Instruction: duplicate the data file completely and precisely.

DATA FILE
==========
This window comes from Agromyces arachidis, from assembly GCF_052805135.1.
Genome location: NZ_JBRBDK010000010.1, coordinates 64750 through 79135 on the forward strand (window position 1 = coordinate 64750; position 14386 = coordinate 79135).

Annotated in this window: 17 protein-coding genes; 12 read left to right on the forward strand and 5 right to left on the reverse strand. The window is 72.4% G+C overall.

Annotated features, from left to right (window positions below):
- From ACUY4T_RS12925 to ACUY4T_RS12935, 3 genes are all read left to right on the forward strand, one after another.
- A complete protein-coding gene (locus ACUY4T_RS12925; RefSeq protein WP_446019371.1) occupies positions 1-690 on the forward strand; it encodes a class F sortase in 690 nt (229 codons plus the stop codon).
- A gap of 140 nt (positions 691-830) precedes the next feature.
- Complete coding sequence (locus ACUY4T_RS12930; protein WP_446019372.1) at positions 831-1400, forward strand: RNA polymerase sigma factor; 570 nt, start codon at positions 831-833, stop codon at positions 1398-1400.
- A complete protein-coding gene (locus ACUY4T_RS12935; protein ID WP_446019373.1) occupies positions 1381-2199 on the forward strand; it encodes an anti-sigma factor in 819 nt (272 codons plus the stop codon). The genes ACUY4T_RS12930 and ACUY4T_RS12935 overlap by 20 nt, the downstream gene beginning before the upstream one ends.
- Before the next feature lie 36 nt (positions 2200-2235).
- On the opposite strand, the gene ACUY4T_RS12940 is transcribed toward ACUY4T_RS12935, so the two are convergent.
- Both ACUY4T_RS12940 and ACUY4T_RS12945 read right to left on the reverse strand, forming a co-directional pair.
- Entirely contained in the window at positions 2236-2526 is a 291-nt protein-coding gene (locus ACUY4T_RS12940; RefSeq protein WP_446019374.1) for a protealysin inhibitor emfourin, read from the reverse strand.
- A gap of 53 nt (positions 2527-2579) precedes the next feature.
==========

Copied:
This window comes from Agromyces arachidis, from assembly GCF_052805135.1.
Genome location: NZ_JBRBDK010000010.1, coordinates 64750 through 79135 on the forward strand (window position 1 = coordinate 64750; position 14386 = coordinate 79135).

Annotated in this window: 17 protein-coding genes; 12 read left to right on the forward strand and 5 right to left on the reverse strand. The window is 72.4% G+C overall.

Annotated features, from left to right (window positions below):
- From ACUY4T_RS12925 to ACUY4T_RS12935, 3 genes are all read left to right on the forward strand, one after another.
- A complete protein-coding gene (locus ACUY4T_RS12925; RefSeq protein WP_446019371.1) occupies positions 1-690 on the forward strand; it encodes a class F sortase in 690 nt (229 codons plus the stop codon).
- A gap of 140 nt (positions 691-830) precedes the next feature.
- Complete coding sequence (locus ACUY4T_RS12930; protein WP_446019372.1) at positions 831-1400, forward strand: RNA polymerase sigma factor; 570 nt, start codon at positions 831-833, stop codon at positions 1398-1400.
- A complete protein-coding gene (locus ACUY4T_RS12935; protein ID WP_446019373.1) occupies positions 1381-2199 on the forward strand; it encodes an anti-sigma factor in 819 nt (272 codons plus the stop codon). The genes ACUY4T_RS12930 and ACUY4T_RS12935 overlap by 20 nt, the downstream gene beginning before the upstream one ends.
- Before the next feature lie 36 nt (positions 2200-2235).
- On the opposite strand, the gene ACUY4T_RS12940 is transcribed toward ACUY4T_RS12935, so the two are convergent.
- Both ACUY4T_RS12940 and ACUY4T_RS12945 read right to left on the reverse strand, forming a co-directional pair.
- Entirely contained in the window at positions 2236-2526 is a 291-nt protein-coding gene (locus ACUY4T_RS12940; RefSeq protein WP_446019374.1) for a protealysin inhibitor emfourin, read from the reverse strand.
- A gap of 53 nt (positions 2527-2579) precedes the next feature.